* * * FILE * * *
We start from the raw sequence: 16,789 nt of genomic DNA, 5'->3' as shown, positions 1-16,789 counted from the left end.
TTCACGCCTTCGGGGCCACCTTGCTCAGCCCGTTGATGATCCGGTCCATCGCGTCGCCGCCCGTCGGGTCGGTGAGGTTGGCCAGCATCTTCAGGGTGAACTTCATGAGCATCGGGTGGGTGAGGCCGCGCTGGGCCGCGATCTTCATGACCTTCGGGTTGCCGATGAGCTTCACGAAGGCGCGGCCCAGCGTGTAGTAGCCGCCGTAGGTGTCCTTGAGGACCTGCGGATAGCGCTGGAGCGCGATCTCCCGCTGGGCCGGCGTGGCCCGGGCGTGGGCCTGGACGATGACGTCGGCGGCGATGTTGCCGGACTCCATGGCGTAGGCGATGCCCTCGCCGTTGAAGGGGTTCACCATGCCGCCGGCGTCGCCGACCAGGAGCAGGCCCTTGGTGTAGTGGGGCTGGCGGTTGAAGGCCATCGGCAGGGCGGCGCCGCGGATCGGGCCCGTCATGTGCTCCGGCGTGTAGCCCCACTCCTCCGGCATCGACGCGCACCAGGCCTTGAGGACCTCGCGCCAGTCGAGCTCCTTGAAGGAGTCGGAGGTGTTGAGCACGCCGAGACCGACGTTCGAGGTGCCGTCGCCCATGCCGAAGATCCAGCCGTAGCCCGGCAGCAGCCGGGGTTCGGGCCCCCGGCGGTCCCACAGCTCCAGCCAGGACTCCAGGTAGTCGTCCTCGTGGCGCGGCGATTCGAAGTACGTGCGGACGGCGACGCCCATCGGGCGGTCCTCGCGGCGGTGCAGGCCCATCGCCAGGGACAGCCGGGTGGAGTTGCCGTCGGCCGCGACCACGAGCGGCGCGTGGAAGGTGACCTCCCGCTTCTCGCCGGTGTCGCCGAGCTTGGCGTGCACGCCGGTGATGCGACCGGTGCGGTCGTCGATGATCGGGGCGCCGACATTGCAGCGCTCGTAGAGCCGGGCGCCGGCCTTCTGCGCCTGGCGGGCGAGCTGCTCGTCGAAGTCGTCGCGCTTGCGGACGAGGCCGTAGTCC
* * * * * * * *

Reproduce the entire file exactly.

We start from the raw sequence: 16,789 nt of genomic DNA, 5'->3' as shown, positions 1-16,789 counted from the left end.
TTCACGCCTTCGGGGCCACCTTGCTCAGCCCGTTGATGATCCGGTCCATCGCGTCGCCGCCCGTCGGGTCGGTGAGGTTGGCCAGCATCTTCAGGGTGAACTTCATGAGCATCGGGTGGGTGAGGCCGCGCTGGGCCGCGATCTTCATGACCTTCGGGTTGCCGATGAGCTTCACGAAGGCGCGGCCCAGCGTGTAGTAGCCGCCGTAGGTGTCCTTGAGGACCTGCGGATAGCGCTGGAGCGCGATCTCCCGCTGGGCCGGCGTGGCCCGGGCGTGGGCCTGGACGATGACGTCGGCGGCGATGTTGCCGGACTCCATGGCGTAGGCGATGCCCTCGCCGTTGAAGGGGTTCACCATGCCGCCGGCGTCGCCGACCAGGAGCAGGCCCTTGGTGTAGTGGGGCTGGCGGTTGAAGGCCATCGGCAGGGCGGCGCCGCGGATCGGGCCCGTCATGTGCTCCGGCGTGTAGCCCCACTCCTCCGGCATCGACGCGCACCAGGCCTTGAGGACCTCGCGCCAGTCGAGCTCCTTGAAGGAGTCGGAGGTGTTGAGCACGCCGAGACCGACGTTCGAGGTGCCGTCGCCCATGCCGAAGATCCAGCCGTAGCCCGGCAGCAGCCGGGGTTCGGGCCCCCGGCGGTCCCACAGCTCCAGCCAGGACTCCAGGTAGTCGTCCTCGTGGCGCGGCGATTCGAAGTACGTGCGGACGGCGACGCCCATCGGGCGGTCCTCGCGGCGGTGCAGGCCCATCGCCAGGGACAGCCGGGTGGAGTTGCCGTCGGCCGCGACCACGAGCGGCGCGTGGAAGGTGACCTCCCGCTTCTCGCCGGTGTCGCCGAGCTTGGCGTGCACGCCGGTGATGCGACCGGTGCGGTCGTCGATGATCGGGGCGCCGACATTGCAGCGCTCGTAGAGCCGGGCGCCGGCCTTCTGCGCCTGGCGGGCGAGCTGCTCGTCGAAGTCGTCGCGCTTGCGGACGAGGCCGTAGTCC